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Neely-Dorsey: Hog Killing Time

In most Southern rural communities in days gone by the first cold snap signaled the end of summer vegetables and the annual hog killing season. Hog killings were a time for friends and family to gather.

Thanksgiving Day and the weeks leading up to Christmas were some of the most popular times chosen for this event. By then, the weather had fully changed and the meat would not spoil in the heat .

Hog killings were a neighborhood affair with several families participating to reap the benefits. Many families were poor so the meat and other products that came from the hog killings were what got them through the long winters. Hog killings provided for a wonderful feast during the holiday season.

Every part of the hog, from the head to the feet were put to good use. The process was a great deal of arduous work from start to finish, and it usually lasted all day. People would come from all around and everyone played a part in the big production.

I grew up in the country and attended MANY hog killings as a child. One of the main people in the area who held the hog killings lived directly behind my house. Every year from early on in my childhood, I had a front row seat to one of the most exciting events of the year.

The festivities began around the crack of dawn and continued well into the night. Most of the night-time activities were more socializing than anything. That’s when the cracklins were made in the big black pot and sweet potatoes were roasted in the open fire. Some people even popped popcorn.

I remember lots of stories, lots of jokes, lots of laughter and lots of fun.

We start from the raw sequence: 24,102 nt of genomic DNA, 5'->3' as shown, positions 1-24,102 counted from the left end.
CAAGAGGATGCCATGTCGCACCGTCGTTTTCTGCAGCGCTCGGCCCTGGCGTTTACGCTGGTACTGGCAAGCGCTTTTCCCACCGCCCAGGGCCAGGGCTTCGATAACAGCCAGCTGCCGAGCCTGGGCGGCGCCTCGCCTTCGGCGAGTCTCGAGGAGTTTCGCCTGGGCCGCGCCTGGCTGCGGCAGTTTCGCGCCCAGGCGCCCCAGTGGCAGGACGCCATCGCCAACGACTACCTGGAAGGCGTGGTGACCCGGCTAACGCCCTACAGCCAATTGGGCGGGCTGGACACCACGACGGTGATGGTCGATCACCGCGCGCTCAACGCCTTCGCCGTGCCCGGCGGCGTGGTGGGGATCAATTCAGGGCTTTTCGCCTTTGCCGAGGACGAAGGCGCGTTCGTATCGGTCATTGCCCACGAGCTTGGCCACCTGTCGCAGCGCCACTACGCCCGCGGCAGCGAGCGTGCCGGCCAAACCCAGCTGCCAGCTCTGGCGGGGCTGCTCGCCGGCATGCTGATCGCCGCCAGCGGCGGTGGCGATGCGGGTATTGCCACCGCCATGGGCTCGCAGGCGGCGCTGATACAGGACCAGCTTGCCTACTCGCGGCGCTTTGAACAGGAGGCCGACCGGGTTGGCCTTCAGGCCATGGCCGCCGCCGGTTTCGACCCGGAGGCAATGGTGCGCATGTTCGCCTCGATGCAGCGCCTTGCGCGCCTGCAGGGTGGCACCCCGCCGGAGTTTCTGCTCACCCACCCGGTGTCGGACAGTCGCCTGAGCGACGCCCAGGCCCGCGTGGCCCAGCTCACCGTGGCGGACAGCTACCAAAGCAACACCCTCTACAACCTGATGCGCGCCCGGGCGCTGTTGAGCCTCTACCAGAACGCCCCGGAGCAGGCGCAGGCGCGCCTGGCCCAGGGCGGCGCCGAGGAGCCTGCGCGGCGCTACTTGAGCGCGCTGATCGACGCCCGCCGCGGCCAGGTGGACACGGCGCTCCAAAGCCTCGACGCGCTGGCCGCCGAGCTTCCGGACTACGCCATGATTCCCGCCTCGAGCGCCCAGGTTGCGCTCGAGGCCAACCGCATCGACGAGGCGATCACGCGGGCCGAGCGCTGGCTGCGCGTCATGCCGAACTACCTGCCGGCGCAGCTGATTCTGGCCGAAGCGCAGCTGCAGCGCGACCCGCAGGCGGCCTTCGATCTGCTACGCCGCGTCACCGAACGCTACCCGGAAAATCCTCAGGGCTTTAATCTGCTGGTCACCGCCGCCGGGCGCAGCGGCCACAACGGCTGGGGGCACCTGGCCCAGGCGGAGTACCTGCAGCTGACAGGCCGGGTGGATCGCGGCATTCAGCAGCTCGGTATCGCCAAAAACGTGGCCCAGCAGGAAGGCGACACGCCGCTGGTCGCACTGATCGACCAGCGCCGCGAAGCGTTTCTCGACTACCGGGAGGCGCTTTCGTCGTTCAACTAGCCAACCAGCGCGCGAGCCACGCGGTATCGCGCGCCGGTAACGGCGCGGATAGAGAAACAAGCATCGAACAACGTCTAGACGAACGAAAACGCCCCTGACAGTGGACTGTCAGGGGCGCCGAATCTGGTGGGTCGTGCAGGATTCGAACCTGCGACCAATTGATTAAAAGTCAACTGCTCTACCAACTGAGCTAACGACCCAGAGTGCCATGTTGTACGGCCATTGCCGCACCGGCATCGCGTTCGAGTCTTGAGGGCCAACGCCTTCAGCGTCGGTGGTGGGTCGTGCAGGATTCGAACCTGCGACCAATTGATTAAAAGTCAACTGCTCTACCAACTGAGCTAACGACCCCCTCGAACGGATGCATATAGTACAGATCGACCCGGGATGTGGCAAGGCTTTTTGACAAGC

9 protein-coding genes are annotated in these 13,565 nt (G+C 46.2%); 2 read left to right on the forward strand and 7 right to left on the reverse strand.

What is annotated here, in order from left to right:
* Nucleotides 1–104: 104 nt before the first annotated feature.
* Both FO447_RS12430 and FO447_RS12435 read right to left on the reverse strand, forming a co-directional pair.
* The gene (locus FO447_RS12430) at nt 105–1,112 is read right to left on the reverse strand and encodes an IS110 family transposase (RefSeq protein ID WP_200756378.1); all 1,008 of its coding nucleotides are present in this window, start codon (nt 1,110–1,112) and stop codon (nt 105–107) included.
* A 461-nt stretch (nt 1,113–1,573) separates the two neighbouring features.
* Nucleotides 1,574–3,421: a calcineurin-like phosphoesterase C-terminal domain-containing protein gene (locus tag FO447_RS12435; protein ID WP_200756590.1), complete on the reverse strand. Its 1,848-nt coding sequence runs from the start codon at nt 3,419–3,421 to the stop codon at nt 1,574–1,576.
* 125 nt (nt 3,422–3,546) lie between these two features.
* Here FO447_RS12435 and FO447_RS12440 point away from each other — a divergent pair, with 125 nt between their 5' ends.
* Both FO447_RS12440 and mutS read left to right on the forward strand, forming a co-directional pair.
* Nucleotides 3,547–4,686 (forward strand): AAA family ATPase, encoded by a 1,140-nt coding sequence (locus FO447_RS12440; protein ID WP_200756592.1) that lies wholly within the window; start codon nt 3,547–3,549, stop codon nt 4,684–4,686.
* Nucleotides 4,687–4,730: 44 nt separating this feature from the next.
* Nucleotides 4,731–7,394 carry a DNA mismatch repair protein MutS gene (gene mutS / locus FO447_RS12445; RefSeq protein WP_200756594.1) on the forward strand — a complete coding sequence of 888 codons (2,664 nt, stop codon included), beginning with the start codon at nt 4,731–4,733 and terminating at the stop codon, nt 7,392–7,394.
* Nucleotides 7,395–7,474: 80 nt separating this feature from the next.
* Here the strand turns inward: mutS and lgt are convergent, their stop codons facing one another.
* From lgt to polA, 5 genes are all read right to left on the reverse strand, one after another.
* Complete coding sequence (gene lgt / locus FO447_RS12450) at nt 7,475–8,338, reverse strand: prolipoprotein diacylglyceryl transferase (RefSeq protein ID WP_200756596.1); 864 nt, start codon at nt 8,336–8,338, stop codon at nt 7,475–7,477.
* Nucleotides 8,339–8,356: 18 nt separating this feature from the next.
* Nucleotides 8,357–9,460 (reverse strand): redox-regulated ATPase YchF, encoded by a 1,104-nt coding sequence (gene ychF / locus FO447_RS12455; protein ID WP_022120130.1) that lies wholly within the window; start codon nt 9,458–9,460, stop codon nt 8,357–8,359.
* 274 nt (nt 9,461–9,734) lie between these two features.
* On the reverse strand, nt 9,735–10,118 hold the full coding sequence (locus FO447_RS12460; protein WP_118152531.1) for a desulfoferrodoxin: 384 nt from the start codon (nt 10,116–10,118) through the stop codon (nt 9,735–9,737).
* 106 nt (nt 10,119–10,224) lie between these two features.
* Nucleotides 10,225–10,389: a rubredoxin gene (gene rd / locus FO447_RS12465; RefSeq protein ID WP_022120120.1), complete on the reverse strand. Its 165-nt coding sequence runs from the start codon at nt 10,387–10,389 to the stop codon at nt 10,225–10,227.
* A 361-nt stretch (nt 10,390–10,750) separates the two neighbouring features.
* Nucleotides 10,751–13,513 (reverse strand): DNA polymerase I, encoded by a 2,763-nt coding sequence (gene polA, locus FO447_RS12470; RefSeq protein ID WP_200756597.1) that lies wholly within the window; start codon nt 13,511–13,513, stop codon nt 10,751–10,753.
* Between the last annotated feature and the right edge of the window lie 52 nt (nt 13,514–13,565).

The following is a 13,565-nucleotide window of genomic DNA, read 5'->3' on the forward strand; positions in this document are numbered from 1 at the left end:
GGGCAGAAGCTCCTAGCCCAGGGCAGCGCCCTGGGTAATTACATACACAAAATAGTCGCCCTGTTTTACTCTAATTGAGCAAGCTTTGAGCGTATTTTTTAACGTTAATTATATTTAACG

a a hogkilling

Here are a couple recipes that we enjoyed then.

Crackling Cornbread (Cracklin’ Bread)

1 c. cracklings
1 1/2 c. cornmeal
4 tbsp. flour
1 tsp. salt
1 tsp. soda
1 beaten egg
1 1/2 c. thick buttermilk
1 tbsp. bacon fat

Sift the dry ingredients together and then stir in the cracklings. Beat the egg in the buttermilk and add. Have melted fat in hot skillet and pour in batter. Bake at 450 degrees until brown.

a a making cracklings

patricia dorsey

Patricia Neely-Dorsey is the author of two books of poetry, Reflections of a Mississippi Magnolia-A Life In Poems and My Magnolia Memories and Musings-In Poems. Through her poems, the author hopes to protect, preserve and promote the rich cultural history and heritage of her state and region along with providing more positive images than all of the negative images usually portrayed. Patricia lives in Tupelo with her husband James, son Henry and Miniature Schnauzer, Happy. The author has been named a Goodwill Ambassador for the state by Governor Phil Bryant. Her slogan is “Always, Always Celebrating the South and Promoting a Positive Mississippi ” Her website is www.patricianeelydorsey.com and her email is magnoliagirl21@yahoo.com.

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